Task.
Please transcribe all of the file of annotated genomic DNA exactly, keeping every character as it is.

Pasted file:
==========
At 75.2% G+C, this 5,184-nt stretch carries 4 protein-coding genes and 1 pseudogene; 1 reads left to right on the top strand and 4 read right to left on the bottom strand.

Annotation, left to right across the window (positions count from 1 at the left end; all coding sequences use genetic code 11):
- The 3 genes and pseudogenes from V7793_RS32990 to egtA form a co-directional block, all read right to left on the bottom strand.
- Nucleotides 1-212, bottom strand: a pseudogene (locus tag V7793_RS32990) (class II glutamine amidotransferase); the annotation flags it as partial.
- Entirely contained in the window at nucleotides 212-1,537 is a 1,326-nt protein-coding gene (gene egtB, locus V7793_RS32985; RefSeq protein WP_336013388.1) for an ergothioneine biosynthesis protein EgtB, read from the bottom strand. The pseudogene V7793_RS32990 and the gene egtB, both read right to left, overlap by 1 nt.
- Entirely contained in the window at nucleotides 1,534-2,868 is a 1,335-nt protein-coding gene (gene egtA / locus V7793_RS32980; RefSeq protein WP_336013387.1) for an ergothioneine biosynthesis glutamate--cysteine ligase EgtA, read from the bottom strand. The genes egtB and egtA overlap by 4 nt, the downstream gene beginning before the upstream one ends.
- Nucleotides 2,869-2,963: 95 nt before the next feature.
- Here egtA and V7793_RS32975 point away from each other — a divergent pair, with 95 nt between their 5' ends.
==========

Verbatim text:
At 75.2% G+C, this 5,184-nt stretch carries 4 protein-coding genes and 1 pseudogene; 1 reads left to right on the top strand and 4 read right to left on the bottom strand.

Annotation, left to right across the window (positions count from 1 at the left end; all coding sequences use genetic code 11):
- The 3 genes and pseudogenes from V7793_RS32990 to egtA form a co-directional block, all read right to left on the bottom strand.
- Nucleotides 1-212, bottom strand: a pseudogene (locus tag V7793_RS32990) (class II glutamine amidotransferase); the annotation flags it as partial.
- Entirely contained in the window at nucleotides 212-1,537 is a 1,326-nt protein-coding gene (gene egtB, locus V7793_RS32985; RefSeq protein WP_336013388.1) for an ergothioneine biosynthesis protein EgtB, read from the bottom strand. The pseudogene V7793_RS32990 and the gene egtB, both read right to left, overlap by 1 nt.
- Entirely contained in the window at nucleotides 1,534-2,868 is a 1,335-nt protein-coding gene (gene egtA / locus V7793_RS32980; RefSeq protein WP_336013387.1) for an ergothioneine biosynthesis glutamate--cysteine ligase EgtA, read from the bottom strand. The genes egtB and egtA overlap by 4 nt, the downstream gene beginning before the upstream one ends.
- Nucleotides 2,869-2,963: 95 nt before the next feature.
- Here egtA and V7793_RS32975 point away from each other — a divergent pair, with 95 nt between their 5' ends.